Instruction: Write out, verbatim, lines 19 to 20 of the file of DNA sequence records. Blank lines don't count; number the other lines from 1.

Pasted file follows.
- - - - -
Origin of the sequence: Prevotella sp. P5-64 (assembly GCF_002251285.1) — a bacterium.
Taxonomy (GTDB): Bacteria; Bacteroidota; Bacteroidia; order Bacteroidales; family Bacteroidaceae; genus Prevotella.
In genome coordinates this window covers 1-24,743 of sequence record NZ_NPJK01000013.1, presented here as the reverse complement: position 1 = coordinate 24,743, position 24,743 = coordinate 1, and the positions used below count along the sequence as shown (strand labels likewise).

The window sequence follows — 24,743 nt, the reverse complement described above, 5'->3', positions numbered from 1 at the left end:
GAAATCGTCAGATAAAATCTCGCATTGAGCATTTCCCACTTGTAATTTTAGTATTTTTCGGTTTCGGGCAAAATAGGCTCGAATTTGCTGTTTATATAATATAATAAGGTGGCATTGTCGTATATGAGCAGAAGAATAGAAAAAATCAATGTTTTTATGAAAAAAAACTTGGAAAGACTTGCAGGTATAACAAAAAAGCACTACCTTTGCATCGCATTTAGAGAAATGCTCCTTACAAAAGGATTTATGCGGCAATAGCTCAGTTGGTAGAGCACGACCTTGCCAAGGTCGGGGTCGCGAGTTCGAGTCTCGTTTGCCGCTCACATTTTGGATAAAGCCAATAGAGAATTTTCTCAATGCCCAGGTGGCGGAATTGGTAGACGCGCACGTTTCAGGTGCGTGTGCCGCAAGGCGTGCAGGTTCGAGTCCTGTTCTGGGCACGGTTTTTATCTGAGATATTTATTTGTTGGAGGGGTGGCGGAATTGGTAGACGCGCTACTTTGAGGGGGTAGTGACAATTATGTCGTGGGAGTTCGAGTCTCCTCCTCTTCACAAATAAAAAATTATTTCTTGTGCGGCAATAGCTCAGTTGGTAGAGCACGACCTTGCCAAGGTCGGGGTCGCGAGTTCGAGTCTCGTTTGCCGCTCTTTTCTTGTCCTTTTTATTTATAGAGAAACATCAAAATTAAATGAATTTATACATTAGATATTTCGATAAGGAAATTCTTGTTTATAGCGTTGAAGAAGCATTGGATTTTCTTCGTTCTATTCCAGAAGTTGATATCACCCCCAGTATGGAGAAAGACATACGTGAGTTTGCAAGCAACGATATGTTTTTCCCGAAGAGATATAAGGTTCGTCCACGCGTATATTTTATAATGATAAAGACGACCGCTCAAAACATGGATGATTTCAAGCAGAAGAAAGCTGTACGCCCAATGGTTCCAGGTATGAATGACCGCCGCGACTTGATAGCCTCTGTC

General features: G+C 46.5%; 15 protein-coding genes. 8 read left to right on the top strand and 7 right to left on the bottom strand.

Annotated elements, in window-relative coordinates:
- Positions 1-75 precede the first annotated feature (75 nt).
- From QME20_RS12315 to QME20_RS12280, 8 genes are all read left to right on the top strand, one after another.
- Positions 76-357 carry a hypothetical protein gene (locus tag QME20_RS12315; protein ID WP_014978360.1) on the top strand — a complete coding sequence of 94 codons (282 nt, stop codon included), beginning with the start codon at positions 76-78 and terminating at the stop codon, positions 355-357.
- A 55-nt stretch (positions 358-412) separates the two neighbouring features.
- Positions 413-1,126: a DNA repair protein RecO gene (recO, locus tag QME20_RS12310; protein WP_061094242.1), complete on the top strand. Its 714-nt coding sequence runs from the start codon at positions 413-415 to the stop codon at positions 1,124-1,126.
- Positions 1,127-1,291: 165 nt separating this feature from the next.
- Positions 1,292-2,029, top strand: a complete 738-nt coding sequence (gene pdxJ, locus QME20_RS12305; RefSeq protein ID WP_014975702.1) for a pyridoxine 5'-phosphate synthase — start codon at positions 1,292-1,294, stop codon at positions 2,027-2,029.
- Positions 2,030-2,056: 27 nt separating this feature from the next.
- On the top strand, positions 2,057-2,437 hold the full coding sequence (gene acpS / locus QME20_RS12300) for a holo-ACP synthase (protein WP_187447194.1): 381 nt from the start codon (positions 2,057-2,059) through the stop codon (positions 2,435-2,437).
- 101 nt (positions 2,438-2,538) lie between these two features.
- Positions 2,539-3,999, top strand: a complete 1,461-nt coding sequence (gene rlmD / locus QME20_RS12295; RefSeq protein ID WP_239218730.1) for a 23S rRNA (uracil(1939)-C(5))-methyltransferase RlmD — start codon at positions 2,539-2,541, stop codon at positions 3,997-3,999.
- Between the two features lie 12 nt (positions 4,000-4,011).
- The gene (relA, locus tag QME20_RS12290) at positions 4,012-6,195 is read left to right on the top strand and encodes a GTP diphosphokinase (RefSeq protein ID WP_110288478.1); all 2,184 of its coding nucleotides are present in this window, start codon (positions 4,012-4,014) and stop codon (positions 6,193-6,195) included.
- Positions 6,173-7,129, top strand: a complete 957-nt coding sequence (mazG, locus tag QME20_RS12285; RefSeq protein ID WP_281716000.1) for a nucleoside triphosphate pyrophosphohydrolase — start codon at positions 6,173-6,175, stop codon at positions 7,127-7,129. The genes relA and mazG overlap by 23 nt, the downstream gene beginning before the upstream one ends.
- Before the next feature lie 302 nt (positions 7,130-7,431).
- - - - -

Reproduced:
- Between the two features lie 12 nt (positions 4,000-4,011).
- The gene (relA, locus tag QME20_RS12290) at positions 4,012-6,195 is read left to right on the top strand and encodes a GTP diphosphokinase (RefSeq protein ID WP_110288478.1); all 2,184 of its coding nucleotides are present in this window, start codon (positions 4,012-4,014) and stop codon (positions 6,193-6,195) included.